For a treatment that visibly works on first application, try Bazuka Sub-Zero. Based on the cryotherapy method used by doctors this fast to use and effective formula freezes verrucas or warts to the core.

When no other treatments work, or if you have a wart on your face, you might be referred to a skincare specialist. Minor surgery and treatment with a laser or high intensity light may be necessary in some cases.

NHS - warts and verrucas


What’s the normal size of a verruca?

Verrucas vary in size, however they usually range between 1mm and 1cm in diameter.


What is the difference between corns, calluses and verrucas?

Unlike verrucas, corns and calluses are not caused by a virus. Rather, they are hard or thick areas of skin caused by abrasion and rubbing of the skin, usually on the hands or feet. Corns are small lumps of hard skin whereas calluses are larger patches of rough, thick skin.

Verrucas on the other hand are caused by a virus, are usually confined to your feet and have tiny black dots in their centre.

NHS - corns and calluses

NHS - warts and verrucas


What causes corns and calluses?

Corns and calluses are caused by pressure or rubbing of the skin, usually confined to the hands and feet. The causes include wearing high heels or uncomfortable shoes, not wearing socks with your shoes, playing musical instruments and/or using gym weights/equipment.

NHS - corns and calluses


How to treat corns and calluses?

Corns and calluses are rarely anything to worry about, but there are things you can do to help treat and prevent them.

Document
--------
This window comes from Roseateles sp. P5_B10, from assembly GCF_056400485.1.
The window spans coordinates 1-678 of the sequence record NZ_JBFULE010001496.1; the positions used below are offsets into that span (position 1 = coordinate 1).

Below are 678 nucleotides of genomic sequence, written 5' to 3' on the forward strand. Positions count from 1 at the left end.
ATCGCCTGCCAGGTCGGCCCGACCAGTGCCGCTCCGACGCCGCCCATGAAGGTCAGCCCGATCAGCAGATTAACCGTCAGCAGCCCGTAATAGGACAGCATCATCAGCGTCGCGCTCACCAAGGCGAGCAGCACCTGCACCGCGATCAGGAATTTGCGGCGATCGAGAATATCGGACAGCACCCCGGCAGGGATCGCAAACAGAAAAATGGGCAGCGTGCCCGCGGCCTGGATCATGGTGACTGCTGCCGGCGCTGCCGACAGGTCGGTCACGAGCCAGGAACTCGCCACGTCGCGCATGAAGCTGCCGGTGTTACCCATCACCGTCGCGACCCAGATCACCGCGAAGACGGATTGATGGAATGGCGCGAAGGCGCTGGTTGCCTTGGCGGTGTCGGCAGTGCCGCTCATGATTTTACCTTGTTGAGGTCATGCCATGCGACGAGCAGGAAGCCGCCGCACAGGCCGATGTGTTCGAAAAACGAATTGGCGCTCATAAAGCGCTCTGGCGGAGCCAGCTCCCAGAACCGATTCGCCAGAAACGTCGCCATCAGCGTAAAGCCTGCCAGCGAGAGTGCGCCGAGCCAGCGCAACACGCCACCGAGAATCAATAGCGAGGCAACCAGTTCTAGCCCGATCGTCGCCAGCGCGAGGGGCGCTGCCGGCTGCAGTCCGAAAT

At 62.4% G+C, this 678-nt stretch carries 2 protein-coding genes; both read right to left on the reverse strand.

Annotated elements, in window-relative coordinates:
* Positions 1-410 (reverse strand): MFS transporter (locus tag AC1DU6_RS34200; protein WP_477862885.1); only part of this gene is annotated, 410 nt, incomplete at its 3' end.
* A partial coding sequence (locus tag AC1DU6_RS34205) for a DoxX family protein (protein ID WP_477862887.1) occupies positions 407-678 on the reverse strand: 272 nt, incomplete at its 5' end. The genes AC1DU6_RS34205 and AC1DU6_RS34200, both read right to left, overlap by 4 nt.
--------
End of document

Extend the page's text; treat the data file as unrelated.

It’s important to:

  • wear cushioned socks to avoid abrasion.
  • wear wide shoes with a low heel which are not constricting and do not rub.
  • use soft insoles to avoid rubbing.
  • regularly remove the hard skin by soaking in warm water to soften them and then rubbing with a pumice stone.
  • moisturise the affected area to help keep skin soft and help prevent calluses/corns from forming.
  • use protective gloves when using gym equipment.

Do not:

  • cut off corns or calluses yourself.
  • walk for long distances without the appropriate footwear or stand for prolonged periods of time.
  • wear high heels or tight pointy shoes.
  • go barefoot, especially when outside.

Ask your GP or pharmacist about protective heels/insoles, as well as pain killers if your corns/calluses are causing discomfort or pain. They might also be able to recommend various over-the-counter products to help treat the problem.

NHS - corns and calluses


How to use Bazuka Gel

Only use Bazuka Gel on verrucas, warts, corns and calluses. Before use, make sure to find a suitable surface in case of accidental spillage. Follow these steps once every day usually in the evening, and carry on using until the verruca/wart disappears:

  1. Soak the affected area in warm water for 2 to 3 minutes. Dry the area thoroughly, using your own towel to avoid spreading infection.
  2. Apply a thin coating (one or two drops) of the gel to the top of the wart, verruca, corn or callus only.
  3. The next evening, carefully peel or pick off the white patch of dried gel from the wart, verruca, corn or callus. Then repeat steps 1 & 2.
  4. Once a week, before applying fresh gel, gently rub the wart, verruca, corn or callus with the emery board provided or a pumice stone.

How to use Bazuka Extra Strength Gel

Only use Bazuka Extra Strength Gel on warts, verrucas, corns and calluses. Before use, make sure to find a suitable surface in case of accidental spillage. Follow these steps once every day usually in the evening, and carry on using until the verruca/wart disappears:

  1. Soak the affected area in warm water for 2 to 3 minutes. Dry the area thoroughly, using your own towel to avoid spreading infection.